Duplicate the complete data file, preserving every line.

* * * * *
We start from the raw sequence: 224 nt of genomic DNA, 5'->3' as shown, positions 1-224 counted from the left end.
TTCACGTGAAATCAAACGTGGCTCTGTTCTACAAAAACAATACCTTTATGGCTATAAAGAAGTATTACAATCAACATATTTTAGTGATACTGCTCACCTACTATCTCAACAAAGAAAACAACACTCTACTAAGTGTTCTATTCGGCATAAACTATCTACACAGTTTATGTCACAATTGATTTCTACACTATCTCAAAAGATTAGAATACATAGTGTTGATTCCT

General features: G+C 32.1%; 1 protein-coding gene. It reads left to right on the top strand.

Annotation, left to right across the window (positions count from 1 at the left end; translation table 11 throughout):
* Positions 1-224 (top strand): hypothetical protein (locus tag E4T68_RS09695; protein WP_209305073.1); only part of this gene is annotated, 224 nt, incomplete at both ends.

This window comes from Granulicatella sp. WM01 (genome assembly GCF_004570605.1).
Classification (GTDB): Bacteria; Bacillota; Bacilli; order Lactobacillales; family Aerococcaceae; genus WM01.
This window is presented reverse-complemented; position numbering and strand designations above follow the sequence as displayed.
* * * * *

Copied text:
We start from the raw sequence: 224 nt of genomic DNA, 5'->3' as shown, positions 1-224 counted from the left end.
TTCACGTGAAATCAAACGTGGCTCTGTTCTACAAAAACAATACCTTTATGGCTATAAAGAAGTATTACAATCAACATATTTTAGTGATACTGCTCACCTACTATCTCAACAAAGAAAACAACACTCTACTAAGTGTTCTATTCGGCATAAACTATCTACACAGTTTATGTCACAATTGATTTCTACACTATCTCAAAAGATTAGAATACATAGTGTTGATTCCT

General features: G+C 32.1%; 1 protein-coding gene. It reads left to right on the top strand.

Annotation, left to right across the window (positions count from 1 at the left end; translation table 11 throughout):
* Positions 1-224 (top strand): hypothetical protein (locus tag E4T68_RS09695; protein WP_209305073.1); only part of this gene is annotated, 224 nt, incomplete at both ends.

This window comes from Granulicatella sp. WM01 (genome assembly GCF_004570605.1).
Classification (GTDB): Bacteria; Bacillota; Bacilli; order Lactobacillales; family Aerococcaceae; genus WM01.
This window is presented reverse-complemented; position numbering and strand designations above follow the sequence as displayed.